The Wilson Beacon

The making of a snow closure

Ben Korn

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As a winter storm approaches, students, teachers, and parents are fast asleep. The first thing many students will do when they awake is grab their phones and check the DCPS Instagram and Twitter (which they have only recently followed) to see if schools are closed or delayed. If closed, students will rejoice and roll back over, but if open, students will hop on their various social media accounts to plead their case to DCPS officials that it is just too dangerous to go to school.  

A case that will go unheard, because as students, teachers, and parents slept, a group of dozens of District officials will already have made the decision. The final call comes early in the morning, often between 4 and 5 a.m., but the prep work for a snow day begins days in advance. The following account is based on an imaginary snow event and on interviews with the District of Columbia Department of Public Works and Public Schools.

 

72 hours out:

If District officials are fortunate enough to know that there is going to be an inclement weather event they begin by analyzing the forecast. Their goal is to determine, as accurately as possible, what the weather conditions are going to look like the day of the event including what the temperature will be and what type of precipitation will fall. They also begin to notify their personnel that a storm is en route.

 

48-24 hours out:

 The District of Columbia is unique in its response to snow, in that it requires cooperation with multiple partners. According to the Director of DPW, Christopher Shorter, DC participates in the Metropolitan Area Transportation Operations Coordinating (MATOC) calls. These are large conference calls that include officials from the DMV, surrounding counties, and the federal government, and are used to increase communication between the various jurisdictions.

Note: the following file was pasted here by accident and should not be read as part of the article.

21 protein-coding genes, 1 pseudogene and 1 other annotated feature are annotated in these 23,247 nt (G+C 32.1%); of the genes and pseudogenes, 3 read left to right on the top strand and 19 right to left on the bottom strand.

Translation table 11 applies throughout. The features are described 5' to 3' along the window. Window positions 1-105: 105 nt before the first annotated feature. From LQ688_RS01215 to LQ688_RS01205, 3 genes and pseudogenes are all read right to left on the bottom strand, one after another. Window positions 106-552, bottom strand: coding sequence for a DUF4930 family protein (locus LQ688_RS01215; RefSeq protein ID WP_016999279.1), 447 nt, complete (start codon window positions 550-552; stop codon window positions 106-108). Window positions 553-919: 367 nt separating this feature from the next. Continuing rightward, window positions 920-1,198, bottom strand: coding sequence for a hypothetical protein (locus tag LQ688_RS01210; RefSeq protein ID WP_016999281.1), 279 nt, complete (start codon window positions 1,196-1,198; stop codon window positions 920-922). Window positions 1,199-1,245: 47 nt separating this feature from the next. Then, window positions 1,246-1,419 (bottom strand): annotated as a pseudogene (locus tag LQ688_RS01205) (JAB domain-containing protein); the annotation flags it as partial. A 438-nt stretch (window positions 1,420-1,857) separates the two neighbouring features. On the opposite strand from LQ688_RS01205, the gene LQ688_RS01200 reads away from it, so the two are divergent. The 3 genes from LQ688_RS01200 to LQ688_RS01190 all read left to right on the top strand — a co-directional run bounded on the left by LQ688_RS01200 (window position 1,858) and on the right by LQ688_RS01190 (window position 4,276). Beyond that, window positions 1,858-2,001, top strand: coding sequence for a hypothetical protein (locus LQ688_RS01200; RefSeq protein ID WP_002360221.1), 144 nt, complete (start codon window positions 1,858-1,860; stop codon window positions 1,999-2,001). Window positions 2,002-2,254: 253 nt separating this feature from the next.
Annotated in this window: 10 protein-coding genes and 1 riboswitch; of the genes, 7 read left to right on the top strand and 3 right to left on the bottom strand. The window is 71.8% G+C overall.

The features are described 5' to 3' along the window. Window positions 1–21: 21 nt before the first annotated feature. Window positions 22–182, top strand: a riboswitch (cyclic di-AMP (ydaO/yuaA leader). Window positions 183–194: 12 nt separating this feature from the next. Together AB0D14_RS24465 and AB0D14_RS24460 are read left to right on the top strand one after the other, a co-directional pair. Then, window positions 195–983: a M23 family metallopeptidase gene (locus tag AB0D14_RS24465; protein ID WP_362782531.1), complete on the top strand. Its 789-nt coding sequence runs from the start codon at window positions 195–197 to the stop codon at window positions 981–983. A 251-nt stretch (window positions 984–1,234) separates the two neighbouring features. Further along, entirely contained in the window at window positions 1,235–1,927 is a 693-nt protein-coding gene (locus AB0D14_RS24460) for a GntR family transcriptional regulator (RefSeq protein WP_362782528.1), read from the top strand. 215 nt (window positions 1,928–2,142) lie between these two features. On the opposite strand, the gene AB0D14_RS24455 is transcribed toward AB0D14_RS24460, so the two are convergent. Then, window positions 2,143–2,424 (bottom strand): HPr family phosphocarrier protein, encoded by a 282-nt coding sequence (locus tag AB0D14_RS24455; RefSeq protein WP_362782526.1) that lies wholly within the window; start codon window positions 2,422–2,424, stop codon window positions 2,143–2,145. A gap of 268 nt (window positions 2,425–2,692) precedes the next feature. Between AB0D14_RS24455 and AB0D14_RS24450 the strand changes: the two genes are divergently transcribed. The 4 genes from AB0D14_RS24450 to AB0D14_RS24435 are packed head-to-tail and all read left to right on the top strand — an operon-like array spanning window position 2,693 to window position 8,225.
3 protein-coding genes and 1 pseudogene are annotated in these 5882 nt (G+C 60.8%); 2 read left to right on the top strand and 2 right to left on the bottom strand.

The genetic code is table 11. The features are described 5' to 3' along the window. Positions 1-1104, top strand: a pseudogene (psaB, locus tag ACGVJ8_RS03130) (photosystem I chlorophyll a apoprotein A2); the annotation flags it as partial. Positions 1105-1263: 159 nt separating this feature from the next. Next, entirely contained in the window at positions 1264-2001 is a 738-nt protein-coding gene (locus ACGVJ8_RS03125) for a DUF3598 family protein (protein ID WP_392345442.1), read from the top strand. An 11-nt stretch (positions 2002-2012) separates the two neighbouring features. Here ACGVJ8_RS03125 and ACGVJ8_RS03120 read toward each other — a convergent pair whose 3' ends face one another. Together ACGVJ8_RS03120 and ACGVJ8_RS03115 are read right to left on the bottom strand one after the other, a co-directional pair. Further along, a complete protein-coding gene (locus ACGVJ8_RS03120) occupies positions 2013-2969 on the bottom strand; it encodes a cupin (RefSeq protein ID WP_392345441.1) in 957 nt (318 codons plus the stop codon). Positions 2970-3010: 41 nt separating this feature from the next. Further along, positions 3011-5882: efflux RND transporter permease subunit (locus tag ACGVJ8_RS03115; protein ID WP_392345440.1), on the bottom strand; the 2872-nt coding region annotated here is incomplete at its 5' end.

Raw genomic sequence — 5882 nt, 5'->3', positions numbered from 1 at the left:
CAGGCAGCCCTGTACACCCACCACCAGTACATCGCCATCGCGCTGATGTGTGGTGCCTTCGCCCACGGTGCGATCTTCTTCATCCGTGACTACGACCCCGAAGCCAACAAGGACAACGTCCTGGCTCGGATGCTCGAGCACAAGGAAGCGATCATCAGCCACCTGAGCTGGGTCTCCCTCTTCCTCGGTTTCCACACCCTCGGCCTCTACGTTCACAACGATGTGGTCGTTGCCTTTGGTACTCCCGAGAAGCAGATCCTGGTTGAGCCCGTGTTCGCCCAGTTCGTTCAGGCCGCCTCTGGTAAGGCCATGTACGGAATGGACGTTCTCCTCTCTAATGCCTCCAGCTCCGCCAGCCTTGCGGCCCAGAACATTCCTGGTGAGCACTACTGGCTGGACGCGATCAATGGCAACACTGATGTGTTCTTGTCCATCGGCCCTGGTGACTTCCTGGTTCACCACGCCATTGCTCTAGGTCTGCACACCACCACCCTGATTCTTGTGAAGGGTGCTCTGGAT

24 hours out:

In addition to engaging in MATOC Calls, DC officials also participate in the Council of Government call. These calls are much larger, and involve almost everyone who will have some responsibility during the event, upwards of a hundred of people. In addition to following traditional weather services on television and online, District officials are updated by the National Weather Service and use this federal agency to determine the level of response.

 

12 hours to impact:

According to Shorter, a full deployment is between 200-225 heavy duty and light plows. 12 hours out from the storm’s expected arrival, the Department ensures that operators are on break which ensures that when the storm hits, they will be able to work for a full 12 hour shift.

Between 3 and 4 a.m. the Council of Government has a final call to discuss how the region is responding, DC officials receive a final update from the National Weather Service, they talk with the DC Department of Homeland Security, the Department of Public Works, DCPS, and the City Administrator. A recommendation is made to the Mayor, and the Mayor makes a decision, usually between 5 and 5:30 a.m., according to Shorter. They then push that information out to the press and, of course, post on their social media accounts.  So, when students turn on their phones that morning, they will see the final result of hours (if not days) of planning, hard work, and coordination. •

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